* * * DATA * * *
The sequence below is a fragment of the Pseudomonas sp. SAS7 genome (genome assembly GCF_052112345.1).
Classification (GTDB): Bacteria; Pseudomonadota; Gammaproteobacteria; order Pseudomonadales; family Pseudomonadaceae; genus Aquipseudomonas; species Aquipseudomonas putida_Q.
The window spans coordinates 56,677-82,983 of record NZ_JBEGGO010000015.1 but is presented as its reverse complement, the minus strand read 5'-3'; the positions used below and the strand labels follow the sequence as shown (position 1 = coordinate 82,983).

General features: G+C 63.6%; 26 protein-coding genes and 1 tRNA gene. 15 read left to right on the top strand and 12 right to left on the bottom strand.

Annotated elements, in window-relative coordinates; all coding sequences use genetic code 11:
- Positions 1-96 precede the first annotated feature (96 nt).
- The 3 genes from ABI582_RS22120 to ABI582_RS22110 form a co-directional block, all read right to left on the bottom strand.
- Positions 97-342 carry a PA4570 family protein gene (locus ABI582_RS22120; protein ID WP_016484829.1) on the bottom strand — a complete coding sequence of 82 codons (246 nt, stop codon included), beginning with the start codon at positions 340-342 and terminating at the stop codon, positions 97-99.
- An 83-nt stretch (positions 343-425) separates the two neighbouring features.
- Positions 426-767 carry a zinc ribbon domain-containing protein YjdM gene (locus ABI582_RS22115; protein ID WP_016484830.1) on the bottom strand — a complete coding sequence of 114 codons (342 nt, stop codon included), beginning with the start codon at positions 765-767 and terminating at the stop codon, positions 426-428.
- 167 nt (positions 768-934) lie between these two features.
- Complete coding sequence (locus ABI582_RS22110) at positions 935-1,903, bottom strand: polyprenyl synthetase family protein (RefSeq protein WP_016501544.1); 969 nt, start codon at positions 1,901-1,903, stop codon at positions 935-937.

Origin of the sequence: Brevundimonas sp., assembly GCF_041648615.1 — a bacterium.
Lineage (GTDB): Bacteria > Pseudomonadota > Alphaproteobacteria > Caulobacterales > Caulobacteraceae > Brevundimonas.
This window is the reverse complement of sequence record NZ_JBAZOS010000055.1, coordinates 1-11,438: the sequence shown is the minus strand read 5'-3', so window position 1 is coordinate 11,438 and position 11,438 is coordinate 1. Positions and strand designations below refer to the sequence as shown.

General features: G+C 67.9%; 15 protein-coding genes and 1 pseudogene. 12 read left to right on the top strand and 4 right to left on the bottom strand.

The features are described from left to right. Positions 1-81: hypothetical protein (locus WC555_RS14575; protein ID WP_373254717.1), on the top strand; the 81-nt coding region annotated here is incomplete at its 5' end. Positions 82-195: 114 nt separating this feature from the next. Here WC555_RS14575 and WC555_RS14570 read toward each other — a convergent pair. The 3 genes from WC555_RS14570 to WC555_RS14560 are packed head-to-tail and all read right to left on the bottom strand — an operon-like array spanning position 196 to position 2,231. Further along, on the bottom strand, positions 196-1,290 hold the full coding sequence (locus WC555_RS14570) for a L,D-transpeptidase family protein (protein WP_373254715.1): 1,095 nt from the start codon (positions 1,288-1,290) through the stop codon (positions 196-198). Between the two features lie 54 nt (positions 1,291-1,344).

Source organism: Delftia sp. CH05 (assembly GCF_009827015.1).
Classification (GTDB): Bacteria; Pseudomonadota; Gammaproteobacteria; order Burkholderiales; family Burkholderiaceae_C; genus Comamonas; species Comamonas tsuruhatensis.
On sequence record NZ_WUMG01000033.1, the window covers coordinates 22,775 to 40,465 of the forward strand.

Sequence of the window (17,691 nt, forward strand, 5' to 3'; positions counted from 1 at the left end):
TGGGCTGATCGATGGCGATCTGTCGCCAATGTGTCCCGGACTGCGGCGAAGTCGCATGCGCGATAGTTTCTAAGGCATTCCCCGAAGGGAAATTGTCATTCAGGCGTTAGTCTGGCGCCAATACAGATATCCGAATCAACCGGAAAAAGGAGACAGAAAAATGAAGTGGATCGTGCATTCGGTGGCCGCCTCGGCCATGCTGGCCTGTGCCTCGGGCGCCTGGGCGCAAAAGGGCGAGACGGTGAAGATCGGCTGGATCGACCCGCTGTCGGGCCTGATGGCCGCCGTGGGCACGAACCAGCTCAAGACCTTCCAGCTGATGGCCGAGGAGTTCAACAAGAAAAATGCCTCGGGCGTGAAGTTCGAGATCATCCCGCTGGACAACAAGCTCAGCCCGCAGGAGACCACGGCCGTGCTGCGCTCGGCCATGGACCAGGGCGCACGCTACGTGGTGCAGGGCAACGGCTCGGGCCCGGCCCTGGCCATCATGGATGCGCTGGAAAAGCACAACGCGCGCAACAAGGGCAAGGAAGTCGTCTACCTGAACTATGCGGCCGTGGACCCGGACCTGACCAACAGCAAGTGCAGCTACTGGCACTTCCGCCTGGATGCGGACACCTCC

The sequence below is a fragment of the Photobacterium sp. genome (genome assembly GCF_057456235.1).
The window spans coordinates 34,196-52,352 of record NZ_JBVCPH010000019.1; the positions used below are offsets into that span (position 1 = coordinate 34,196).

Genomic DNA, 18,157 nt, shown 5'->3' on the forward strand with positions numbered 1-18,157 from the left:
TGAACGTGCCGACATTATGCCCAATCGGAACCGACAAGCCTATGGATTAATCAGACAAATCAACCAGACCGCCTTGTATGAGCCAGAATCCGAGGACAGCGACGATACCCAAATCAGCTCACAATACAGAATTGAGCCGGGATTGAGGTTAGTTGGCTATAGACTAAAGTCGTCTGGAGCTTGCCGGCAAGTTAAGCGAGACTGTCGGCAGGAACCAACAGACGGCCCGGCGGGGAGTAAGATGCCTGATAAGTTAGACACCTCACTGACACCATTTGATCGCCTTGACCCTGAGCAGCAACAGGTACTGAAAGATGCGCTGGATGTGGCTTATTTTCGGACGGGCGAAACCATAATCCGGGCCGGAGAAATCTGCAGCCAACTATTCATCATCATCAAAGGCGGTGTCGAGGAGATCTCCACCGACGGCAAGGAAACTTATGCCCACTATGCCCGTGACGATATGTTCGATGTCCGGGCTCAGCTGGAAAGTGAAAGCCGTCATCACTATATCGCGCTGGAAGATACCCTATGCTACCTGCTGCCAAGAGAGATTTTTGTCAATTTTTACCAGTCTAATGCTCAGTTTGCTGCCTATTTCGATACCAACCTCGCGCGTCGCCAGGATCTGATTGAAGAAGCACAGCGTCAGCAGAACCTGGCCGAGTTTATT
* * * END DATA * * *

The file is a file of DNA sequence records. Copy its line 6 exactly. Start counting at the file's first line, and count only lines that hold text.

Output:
- Positions 1-96 precede the first annotated feature (96 nt).